Objective To prospectively study the effect of body dissatisfaction on changes in adiposity during adolescence.
Methods We studied 1490 Portuguese adolescents evaluated at 13 and 17 years, under a population-based cohort (EPITeen). Body dissatisfaction was defined as the difference between perceived and desired body image, assessed by Stunkard figures at 13 y. BMI z-scores were computed based on CDC percentiles and body fat percentage (BF%) was assessed using bioelectric impedance. The association between body dissatisfaction and changes in adiposity was computed using linear regression models [regression coefficients (β) and (95%CI)] and adjusted for adiposity measures at 13 y.
Results At age 13 y, 39% of females desired a thinner image and 16% desired a larger image. Among males the proportions were 34% and 33%, respectively. In crude analysis, compared with adolescents who did not have body dissatisfaction, BMI z-scores significantly decreased among adolescents that desired a thinner image [β=−0.152 (−0.224; −0.080) in females and β=−0.206 (−0.296; −0.117) in males]. The opposite association was found among those who desired a larger image [β=0.176 (0.081; 0.272) in females and β=0.113 (0.023; 0.203) in males]. Similar results were found with BF%. However, after adjustment for adiposity measures at 13 y, these associations lose significance.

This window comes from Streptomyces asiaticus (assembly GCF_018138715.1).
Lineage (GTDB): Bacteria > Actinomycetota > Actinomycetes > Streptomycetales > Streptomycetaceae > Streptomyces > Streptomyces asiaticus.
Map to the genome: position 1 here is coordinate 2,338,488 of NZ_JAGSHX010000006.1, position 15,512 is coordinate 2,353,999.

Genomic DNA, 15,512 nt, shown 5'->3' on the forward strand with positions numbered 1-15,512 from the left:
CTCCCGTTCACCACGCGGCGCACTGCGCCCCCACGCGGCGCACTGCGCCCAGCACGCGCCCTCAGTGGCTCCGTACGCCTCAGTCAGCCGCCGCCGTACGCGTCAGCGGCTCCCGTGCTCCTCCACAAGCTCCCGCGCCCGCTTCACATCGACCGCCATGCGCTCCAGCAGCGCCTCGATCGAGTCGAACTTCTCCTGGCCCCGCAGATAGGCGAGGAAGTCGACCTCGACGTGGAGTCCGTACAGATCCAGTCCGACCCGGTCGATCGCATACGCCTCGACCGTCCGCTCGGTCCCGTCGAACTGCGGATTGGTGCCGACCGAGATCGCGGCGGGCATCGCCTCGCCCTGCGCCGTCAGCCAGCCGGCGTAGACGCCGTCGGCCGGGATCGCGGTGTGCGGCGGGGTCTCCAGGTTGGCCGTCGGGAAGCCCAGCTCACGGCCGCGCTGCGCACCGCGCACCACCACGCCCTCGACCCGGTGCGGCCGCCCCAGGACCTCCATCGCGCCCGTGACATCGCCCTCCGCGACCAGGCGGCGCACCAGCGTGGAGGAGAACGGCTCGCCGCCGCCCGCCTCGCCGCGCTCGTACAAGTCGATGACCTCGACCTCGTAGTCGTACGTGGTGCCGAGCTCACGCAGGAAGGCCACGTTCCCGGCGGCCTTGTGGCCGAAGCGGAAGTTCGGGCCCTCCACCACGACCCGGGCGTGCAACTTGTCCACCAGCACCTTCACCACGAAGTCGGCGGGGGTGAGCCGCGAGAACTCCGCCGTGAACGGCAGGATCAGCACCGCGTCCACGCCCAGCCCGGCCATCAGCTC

Conclusion We found an association between body image at 13 y and changes in adiposity. The desire of a thinner image was associated with a decrease in adiposity and the desired of a large image associated with an increase. However, the associations were dependent on anthropometric measures at age 13.
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